The “representative as portfolio manager” model is booming in the wirehouses for all the right reasons, but the pace of growth is also raising some concerns and challenges with regard to rep training and qualifications.
“The broker-dealers and wirehouses are letting advisers in the program, but there are some prerequisites and restrictions because it gives the advisers more flexibility [and discretion] with client portfolios,” said Patrick Newcomb, a senior analyst at Cerulli Associates Inc.
The rep-as-portfolio-manager program, which is called by different names at different firms, has been the fastest-growing wirehouse trend since the market downturn in 2008, “because the advisers like the flexibility,” he said.
In most programs, that flexibility means that reps have full discretion to invest client portfolio assets across a broad universe of stocks, bonds, mutual funds and exchange-traded funds.
To help ensure that financial advisers are up to the task, firms are introducing coursework and setting some minimum requirements related to experience and time with the firm, Mr. Newcomb said.
According to the latest data from the Money Management Institute, at the end of June, reps were managing portfolio assets of $456 billion in more than 1.2 million individual accounts, up from $403 billion and 1 million accounts at the start of the year.
At the end of 2008, during the peak of the financial crisis, there was $181 billion in 660,000 accounts.
“Since the financial crisis, financial advisers have begun to use rep-as-PM programs to create customized portfolios for clients,” said Jean Sullivan, managing principal at Dover Financial Research LLC.
“The reps like the greater flexibility in the program to access cash, as well as a wider variety of other products, including fixed income,” she said. “They can also design their own asset allocation model for clients.”
“This is a permanent change,” he said. “Advisers are taking more control and responsibility.”
With more than $150 billion in its rep-as-portfolio-manager program, Morgan Stanley is leading the way with a 33% share of the market, followed by Bank of America Merrill Lynch with $106 billion and a 23% share of the market, according to MMI data.
Beyond that, UBS Financial Services Inc. has $62 billion under management by reps, a 14% market share, followed by Wells Fargo & Co. with $49 billion and a 11% market share.
Jay Link, head of adviser-directed programs at Merrill Lynch, said that the growth of the rep-as-portfolio-manager program is closely monitored and scrutinized but not actively promoted.
“It's not a new program, and everyone knows about it, but it's growing as advisers run into other hurdles in their efforts to serve their clients well,” he said. “We support, certify and train advisers who show an interest, but we're really not actively promoting it.”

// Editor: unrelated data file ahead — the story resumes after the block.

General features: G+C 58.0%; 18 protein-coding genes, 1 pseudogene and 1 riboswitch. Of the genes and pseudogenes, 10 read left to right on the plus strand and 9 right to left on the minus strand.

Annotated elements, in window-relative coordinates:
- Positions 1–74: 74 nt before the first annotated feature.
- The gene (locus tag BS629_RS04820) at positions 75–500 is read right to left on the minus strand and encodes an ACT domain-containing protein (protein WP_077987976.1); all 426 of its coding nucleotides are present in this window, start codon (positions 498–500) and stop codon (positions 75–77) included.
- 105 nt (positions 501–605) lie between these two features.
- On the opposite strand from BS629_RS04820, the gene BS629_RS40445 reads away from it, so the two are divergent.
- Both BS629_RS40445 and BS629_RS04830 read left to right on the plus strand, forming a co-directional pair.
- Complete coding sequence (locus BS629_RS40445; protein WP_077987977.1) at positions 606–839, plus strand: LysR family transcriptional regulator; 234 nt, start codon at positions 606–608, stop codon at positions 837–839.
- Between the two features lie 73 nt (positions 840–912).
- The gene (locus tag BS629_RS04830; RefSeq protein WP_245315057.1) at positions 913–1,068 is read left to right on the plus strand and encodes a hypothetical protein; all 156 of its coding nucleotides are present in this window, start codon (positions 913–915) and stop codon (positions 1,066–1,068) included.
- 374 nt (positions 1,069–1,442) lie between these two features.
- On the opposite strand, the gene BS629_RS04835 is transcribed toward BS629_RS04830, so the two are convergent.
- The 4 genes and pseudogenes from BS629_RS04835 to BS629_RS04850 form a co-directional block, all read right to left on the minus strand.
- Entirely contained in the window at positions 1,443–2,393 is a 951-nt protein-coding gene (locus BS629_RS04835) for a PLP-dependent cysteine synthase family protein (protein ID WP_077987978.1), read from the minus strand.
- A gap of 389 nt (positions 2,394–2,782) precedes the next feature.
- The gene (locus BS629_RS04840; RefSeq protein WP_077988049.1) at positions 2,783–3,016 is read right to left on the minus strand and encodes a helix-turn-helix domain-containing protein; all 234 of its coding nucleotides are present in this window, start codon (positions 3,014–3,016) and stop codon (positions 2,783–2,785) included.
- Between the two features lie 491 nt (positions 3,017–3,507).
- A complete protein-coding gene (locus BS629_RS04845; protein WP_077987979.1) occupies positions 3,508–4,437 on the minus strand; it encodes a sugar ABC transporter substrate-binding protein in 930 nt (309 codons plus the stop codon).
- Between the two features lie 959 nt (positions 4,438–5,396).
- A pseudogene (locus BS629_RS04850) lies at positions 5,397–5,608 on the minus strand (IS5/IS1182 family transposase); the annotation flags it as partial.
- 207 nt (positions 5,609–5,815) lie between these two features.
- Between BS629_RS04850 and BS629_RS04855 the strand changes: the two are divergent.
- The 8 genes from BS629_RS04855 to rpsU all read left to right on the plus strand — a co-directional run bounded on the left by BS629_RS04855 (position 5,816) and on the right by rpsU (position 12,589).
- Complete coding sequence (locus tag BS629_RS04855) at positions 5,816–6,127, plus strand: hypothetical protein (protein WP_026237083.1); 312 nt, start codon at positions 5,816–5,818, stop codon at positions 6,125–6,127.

Like most firms offering such programs, Merrill Lynch introduces the reps to portfolio management gradually, based on their experience and abilities.
Once a rep has been approved for the program, “we require comprehensive training that includes everything from portfolio management to ethics, and security analysis,” Mr. Link said.
Mr. Hatch sees the trend toward greater use of reps as portfolio managers as a positive development for the industry because it is helping advisers transition to a fee-based model, from commissions.
“The closer the portfolio manager is to the client, the more likely the solution is going to be tied to the client's goals,” he said.
The caveat: “It assumes the adviser is qualified enough to be making [stock-picking] decisions,” Mr. Hatch said.
“The biggest challenge the industry faces today is asset allocation; advisers need to be qualified to do this,” he said. “There might be only 10% of advisers that are qualified to do [stock selection] today, and that's not where it needs to be.”
Scott Burns, director of fund research at Morningstar, agrees that the growth of the rep-as-portfolio-manager model is sustainable, but he acknowledges some of the unique challenges.
“It is a better business model because it correlates strongly with fee-based advisers, and it aligns the adviser's interest with investors',” he said. “But one of the real challenges is how the performance can be benchmarked.”
On the other hand, Mr. Burns said, a benchmark might not be necessary.
“If a client says, "These are my goals,' and you're helping a client to meet those goals, performance takes on a different kind of importance,” he said.
In order to assist its advisers, Morgan Stanley introduced benchmarks this year to help gauge how each client is doing, Mr. Hatch said.
Morgan Stanley advisers who manage their own portfolios rate each client as conservative, moderate or aggressive. Instead of being measured against a stock or bond index, their individual returns are compared with all other clients' in the same category.
Advisers who are trailing their peers' performance are targeted for extra help, either through training or resources, Mr. Hatch said.
They may even be pushed to outsource their investments and focus on the other areas of financial planning, such as relationship management, prospecting and tax planning.
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